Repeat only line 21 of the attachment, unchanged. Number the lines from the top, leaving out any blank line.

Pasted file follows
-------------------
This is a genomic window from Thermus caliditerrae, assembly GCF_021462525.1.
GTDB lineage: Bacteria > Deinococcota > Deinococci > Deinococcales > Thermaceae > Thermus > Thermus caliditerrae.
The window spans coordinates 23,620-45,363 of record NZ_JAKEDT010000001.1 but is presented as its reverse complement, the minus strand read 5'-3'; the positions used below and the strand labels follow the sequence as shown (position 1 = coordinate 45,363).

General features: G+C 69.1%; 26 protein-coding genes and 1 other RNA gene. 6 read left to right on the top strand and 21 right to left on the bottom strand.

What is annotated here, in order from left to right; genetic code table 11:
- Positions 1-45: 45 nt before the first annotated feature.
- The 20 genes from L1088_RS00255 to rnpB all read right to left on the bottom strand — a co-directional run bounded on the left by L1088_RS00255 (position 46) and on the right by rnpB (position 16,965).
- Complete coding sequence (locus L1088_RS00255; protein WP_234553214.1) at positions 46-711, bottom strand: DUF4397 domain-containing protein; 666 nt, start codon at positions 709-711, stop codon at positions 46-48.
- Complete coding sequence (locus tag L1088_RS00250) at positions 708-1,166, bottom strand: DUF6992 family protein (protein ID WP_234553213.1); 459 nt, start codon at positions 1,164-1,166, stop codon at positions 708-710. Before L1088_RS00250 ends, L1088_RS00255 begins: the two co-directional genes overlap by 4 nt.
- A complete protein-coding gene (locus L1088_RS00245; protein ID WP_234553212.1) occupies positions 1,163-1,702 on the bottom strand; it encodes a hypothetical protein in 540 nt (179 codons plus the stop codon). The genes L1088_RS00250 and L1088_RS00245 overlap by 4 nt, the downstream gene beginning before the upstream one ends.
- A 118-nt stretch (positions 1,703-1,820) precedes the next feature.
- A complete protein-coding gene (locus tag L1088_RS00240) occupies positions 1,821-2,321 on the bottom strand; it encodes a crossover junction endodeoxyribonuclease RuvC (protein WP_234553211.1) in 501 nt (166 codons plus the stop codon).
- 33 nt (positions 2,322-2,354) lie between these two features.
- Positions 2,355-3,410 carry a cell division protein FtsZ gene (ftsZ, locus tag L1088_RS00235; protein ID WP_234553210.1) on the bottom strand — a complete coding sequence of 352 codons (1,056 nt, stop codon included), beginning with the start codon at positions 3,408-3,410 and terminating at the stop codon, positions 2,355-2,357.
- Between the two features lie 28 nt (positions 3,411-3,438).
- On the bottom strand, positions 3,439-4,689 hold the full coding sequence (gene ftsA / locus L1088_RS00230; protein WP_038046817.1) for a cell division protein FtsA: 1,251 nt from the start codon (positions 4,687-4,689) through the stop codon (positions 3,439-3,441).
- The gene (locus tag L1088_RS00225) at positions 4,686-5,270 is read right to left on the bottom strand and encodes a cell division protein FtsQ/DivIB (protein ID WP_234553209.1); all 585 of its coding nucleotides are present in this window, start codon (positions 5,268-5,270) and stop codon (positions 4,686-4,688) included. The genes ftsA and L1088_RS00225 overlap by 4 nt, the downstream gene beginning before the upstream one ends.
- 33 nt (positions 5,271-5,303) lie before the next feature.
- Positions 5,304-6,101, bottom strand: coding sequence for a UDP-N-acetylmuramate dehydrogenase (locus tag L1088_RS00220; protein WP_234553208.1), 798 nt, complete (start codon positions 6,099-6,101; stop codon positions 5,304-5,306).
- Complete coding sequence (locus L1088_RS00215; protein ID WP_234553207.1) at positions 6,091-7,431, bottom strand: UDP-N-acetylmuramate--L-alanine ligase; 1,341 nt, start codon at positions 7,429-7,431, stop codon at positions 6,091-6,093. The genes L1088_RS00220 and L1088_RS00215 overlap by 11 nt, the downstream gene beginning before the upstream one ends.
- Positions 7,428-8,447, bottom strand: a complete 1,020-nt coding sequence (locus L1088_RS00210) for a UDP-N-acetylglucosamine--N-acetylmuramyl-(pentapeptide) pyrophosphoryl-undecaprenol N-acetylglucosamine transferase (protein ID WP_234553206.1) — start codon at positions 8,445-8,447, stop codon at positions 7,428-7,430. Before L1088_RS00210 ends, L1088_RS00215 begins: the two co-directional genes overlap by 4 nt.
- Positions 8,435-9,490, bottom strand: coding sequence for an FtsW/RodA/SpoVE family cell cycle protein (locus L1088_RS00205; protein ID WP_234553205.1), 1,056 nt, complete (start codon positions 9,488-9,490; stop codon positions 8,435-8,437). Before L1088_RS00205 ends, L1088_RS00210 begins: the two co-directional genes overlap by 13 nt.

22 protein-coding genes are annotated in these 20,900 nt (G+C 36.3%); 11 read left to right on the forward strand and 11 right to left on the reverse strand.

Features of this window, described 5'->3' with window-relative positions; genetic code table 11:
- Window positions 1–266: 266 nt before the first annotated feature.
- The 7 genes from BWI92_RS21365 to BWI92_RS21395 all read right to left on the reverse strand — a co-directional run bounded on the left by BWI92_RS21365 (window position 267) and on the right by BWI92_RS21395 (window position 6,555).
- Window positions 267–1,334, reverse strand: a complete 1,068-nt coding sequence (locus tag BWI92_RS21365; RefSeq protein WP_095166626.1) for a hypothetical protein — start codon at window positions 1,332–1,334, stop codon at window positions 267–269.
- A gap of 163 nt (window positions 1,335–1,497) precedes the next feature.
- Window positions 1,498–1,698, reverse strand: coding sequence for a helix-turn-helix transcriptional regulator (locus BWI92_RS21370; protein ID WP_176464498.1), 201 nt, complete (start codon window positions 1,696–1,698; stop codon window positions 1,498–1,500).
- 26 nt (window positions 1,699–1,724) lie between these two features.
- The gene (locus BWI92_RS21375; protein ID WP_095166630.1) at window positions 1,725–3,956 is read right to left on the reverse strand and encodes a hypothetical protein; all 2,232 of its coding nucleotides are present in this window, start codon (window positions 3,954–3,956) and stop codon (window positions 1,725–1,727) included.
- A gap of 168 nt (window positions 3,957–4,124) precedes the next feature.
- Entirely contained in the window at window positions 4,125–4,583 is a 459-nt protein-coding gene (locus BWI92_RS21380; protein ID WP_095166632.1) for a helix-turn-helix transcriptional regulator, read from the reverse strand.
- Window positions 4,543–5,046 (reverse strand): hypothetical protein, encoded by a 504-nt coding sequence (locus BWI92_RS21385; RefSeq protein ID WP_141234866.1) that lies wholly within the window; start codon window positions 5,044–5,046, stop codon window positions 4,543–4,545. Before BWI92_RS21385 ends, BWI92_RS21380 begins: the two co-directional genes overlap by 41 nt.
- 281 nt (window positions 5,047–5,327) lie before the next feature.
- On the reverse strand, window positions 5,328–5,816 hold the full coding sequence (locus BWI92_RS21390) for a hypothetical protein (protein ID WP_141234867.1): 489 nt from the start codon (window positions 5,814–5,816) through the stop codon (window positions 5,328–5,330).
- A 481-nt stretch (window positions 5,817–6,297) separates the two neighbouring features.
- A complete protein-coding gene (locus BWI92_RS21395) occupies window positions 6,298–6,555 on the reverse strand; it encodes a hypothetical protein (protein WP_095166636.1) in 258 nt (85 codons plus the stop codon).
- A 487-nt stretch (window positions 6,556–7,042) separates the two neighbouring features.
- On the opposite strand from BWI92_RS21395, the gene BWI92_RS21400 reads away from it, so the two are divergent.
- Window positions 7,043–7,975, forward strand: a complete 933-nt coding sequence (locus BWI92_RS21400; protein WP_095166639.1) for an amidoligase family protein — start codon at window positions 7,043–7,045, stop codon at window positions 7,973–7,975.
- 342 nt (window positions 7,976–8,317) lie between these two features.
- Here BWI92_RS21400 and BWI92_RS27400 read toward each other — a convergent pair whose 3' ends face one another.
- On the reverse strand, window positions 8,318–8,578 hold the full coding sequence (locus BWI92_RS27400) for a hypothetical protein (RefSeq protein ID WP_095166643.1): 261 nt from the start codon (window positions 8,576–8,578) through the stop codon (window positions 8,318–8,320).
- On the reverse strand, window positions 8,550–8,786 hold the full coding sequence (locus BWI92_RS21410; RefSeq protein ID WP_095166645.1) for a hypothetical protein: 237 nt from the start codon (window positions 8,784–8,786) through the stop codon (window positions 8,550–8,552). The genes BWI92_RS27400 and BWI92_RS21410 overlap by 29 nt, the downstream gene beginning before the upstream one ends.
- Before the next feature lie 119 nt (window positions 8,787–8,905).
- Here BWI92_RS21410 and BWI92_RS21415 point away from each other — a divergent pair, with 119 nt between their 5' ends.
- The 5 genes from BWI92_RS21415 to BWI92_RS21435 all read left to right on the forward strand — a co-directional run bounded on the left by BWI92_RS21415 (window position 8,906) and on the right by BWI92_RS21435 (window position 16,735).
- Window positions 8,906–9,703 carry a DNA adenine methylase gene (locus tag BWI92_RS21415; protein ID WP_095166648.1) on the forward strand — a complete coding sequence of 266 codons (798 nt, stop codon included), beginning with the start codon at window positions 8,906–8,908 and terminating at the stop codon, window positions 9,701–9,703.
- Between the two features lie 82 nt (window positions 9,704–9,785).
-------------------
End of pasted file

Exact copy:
- Positions 7,428-8,447, bottom strand: a complete 1,020-nt coding sequence (locus L1088_RS00210) for a UDP-N-acetylglucosamine--N-acetylmuramyl-(pentapeptide) pyrophosphoryl-undecaprenol N-acetylglucosamine transferase (protein ID WP_234553206.1) — start codon at positions 8,445-8,447, stop codon at positions 7,428-7,430. Before L1088_RS00210 ends, L1088_RS00215 begins: the two co-directional genes overlap by 4 nt.